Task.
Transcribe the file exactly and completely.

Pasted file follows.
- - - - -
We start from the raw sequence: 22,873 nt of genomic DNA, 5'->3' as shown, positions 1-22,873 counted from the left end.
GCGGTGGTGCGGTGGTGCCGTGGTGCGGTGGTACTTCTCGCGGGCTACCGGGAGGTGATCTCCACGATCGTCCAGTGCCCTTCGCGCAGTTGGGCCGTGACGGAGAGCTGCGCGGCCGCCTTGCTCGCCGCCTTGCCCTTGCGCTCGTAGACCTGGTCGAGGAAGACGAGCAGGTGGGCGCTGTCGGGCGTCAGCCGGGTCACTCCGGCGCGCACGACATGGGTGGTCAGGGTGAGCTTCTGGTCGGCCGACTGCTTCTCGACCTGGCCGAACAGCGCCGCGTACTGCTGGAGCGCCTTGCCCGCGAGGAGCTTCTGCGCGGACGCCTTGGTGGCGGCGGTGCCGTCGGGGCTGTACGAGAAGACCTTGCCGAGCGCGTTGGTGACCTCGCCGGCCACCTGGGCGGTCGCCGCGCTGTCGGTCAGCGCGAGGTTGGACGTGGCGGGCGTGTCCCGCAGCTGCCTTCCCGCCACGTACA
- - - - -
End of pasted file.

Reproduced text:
We start from the raw sequence: 22,873 nt of genomic DNA, 5'->3' as shown, positions 1-22,873 counted from the left end.
GCGGTGGTGCGGTGGTGCCGTGGTGCGGTGGTACTTCTCGCGGGCTACCGGGAGGTGATCTCCACGATCGTCCAGTGCCCTTCGCGCAGTTGGGCCGTGACGGAGAGCTGCGCGGCCGCCTTGCTCGCCGCCTTGCCCTTGCGCTCGTAGACCTGGTCGAGGAAGACGAGCAGGTGGGCGCTGTCGGGCGTCAGCCGGGTCACTCCGGCGCGCACGACATGGGTGGTCAGGGTGAGCTTCTGGTCGGCCGACTGCTTCTCGACCTGGCCGAACAGCGCCGCGTACTGCTGGAGCGCCTTGCCCGCGAGGAGCTTCTGCGCGGACGCCTTGGTGGCGGCGGTGCCGTCGGGGCTGTACGAGAAGACCTTGCCGAGCGCGTTGGTGACCTCGCCGGCCACCTGGGCGGTCGCCGCGCTGTCGGTCAGCGCGAGGTTGGACGTGGCGGGCGTGTCCCGCAGCTGCCTTCCCGCCACGTACA